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FPIs turn net sellers again; withdraw Rs 7,600 cr from equities in Sep


After infusing funds in the last two months, foreign investors turned sellers again in September and pulled out over Rs 7,600 crore from the Indian amid hawkish stance by the US Fed and sharp depreciation in rupee.

With this, the total outflow by (FPIs) from the Indian has reached Rs 1.68 lakh crore so far in 2022, data with depositories showed.

FPI flows are expected to remain volatile in the coming months on slew of global and domestic factors, experts said.

“The UK government’s expansionary fiscal policies amid elevated global inflation roiled the global currency and resulted in risk-off sentiment in equities,” said Shrikant Chouhan, Head – Equity Research (Retail), Kotak Securities.

On the domestic front, there is some fuel related concerns, besides marginal drop in GDP estimates, he added.

According to the data, FPIs have sold equities worth a net Rs 7,624 crore in September. This came following a net investment of Rs 51,200 crore in August and nearly Rs 5,000 crore in July.

Prior to that, FPIs were net sellers in Indian for nine months in a row beginning October 2021.

Although FPIs started the month of September on a positive note, the pace of net flows was lower compared to August on the back of enhanced global uncertainty.

“Concerns over the aggressive rate hike by US Fed to control rising inflation, sharp depreciation in rupee, surge in US bond yields and fear of a global recession, fuelled pessimism among investors.

“Continuing Russia-Ukraine war also dented sentiments,” said Himanshu Srivastava, Associate Director – Manager Research, Morningstar India.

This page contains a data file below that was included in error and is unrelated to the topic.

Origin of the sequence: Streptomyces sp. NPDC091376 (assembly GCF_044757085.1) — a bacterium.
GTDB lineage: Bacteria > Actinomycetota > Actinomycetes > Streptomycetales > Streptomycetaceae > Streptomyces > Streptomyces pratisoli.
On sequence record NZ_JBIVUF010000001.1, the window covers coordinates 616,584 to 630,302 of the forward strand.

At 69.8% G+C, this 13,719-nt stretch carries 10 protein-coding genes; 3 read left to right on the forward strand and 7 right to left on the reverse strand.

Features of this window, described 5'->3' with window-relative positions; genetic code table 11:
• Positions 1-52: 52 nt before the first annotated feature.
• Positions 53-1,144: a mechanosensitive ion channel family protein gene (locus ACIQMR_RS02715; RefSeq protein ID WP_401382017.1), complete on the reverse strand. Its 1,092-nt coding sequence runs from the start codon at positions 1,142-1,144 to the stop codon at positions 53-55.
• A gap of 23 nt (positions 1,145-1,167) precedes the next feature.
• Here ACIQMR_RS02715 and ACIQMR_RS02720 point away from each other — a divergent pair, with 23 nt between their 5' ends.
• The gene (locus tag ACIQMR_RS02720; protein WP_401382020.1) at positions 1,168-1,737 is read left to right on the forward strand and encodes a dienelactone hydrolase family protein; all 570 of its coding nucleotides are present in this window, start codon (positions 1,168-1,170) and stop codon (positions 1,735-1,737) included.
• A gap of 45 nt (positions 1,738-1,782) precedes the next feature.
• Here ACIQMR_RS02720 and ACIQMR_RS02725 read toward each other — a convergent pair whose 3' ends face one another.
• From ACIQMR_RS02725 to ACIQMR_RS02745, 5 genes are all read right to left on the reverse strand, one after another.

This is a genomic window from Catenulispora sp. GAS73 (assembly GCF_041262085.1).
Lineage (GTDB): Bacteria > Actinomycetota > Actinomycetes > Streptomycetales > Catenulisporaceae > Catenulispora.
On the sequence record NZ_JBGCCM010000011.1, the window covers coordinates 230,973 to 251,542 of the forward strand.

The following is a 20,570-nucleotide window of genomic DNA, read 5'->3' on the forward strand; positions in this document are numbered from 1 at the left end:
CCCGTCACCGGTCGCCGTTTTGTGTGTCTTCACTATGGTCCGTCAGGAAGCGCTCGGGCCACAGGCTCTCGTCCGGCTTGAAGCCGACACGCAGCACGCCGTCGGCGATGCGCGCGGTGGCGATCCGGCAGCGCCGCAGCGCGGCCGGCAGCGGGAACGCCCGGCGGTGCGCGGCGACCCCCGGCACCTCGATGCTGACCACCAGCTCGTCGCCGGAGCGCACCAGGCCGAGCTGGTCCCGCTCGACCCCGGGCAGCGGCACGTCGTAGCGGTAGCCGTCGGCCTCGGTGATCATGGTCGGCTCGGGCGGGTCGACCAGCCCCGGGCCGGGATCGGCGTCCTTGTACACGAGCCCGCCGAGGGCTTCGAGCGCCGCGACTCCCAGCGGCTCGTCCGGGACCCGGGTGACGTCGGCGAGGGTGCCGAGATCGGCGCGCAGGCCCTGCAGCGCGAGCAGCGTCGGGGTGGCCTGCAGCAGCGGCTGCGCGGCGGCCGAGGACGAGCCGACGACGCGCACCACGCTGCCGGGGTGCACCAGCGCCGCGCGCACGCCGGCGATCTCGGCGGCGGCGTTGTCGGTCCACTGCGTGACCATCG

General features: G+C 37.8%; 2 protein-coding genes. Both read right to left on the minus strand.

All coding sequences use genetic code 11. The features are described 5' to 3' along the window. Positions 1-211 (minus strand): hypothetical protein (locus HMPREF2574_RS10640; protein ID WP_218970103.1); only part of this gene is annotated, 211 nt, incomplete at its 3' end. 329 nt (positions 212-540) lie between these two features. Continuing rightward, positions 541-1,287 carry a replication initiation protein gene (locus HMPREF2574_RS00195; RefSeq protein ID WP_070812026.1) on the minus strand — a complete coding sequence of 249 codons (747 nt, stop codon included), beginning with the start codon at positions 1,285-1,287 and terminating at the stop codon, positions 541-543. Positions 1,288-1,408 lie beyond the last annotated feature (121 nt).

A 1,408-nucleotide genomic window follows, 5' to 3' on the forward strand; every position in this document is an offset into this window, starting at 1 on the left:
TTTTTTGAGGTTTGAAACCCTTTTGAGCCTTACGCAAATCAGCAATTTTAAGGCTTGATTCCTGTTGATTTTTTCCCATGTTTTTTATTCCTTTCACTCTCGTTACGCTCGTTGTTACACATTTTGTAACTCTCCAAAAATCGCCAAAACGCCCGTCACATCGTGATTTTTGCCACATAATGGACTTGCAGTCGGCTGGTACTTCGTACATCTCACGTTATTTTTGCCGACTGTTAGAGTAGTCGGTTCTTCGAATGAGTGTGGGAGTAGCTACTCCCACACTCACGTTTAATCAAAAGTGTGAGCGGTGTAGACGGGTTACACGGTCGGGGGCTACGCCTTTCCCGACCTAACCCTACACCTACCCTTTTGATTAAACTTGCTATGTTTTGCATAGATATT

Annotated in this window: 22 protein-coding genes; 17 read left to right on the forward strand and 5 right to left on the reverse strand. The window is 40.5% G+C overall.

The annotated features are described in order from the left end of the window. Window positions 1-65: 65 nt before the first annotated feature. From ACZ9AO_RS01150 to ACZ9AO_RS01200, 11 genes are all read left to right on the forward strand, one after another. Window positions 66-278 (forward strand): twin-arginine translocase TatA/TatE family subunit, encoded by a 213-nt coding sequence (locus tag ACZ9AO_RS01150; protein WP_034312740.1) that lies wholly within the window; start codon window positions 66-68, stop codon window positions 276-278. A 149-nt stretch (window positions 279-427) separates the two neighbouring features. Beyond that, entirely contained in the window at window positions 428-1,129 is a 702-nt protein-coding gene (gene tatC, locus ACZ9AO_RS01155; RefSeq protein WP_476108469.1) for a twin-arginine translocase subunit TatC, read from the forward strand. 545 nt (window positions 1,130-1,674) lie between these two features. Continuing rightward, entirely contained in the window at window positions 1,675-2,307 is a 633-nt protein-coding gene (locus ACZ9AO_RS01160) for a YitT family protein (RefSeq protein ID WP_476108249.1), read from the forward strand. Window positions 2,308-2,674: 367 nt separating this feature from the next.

The scenario turned adverse after hotter-than-expected inflation report dashed hopes that the would scale down its rate hikes in the coming months.

The August US inflation edged 0.1 per cent higher from the preceding month to 8.3 per cent. Inflation stood at 8.5 per cent in August last year.

In addition, a 75 basis points (bps) rate hike by the US Fed for the third consecutive time last month to control inflation and indication of further aggressive rate hikes have made investors risk averse. This has also raised concerns over the global economic growth and fanned fears of the US economy going into recession, Srivastava said.

Besides, sharp depreciation in the rupee also triggered FPI outflows. Rising bond yields in the US provided investors an opportunity to move away from riskier markets during these uncertain times and invest in safe havens like US treasuries, he noted.

“With the dollar strengthening hard in September, there is a rush towards the safety of the US dollar… Indian rupee may lose much more ground in coming times and hence an exit now and a re-entry later may make sense for some,” said Alok Jain, smallcase manager and founder, Weekend Investing.

The FPIs may be exiting on pressures of redemption from emerging market funds of which India is a part, he added.

On the other hand, foreign investors have pumped in Rs 4,000 crore in the debt market during September.

Apart from India, FPI flow was negative for the Philippines, South Korea, Taiwan and Thailand, while it was positive for Indonesia during the period under review.

(Only the headline and picture of this report may have been reworked by the Business Standard staff; the rest of the content is auto-generated from a syndicated feed.)


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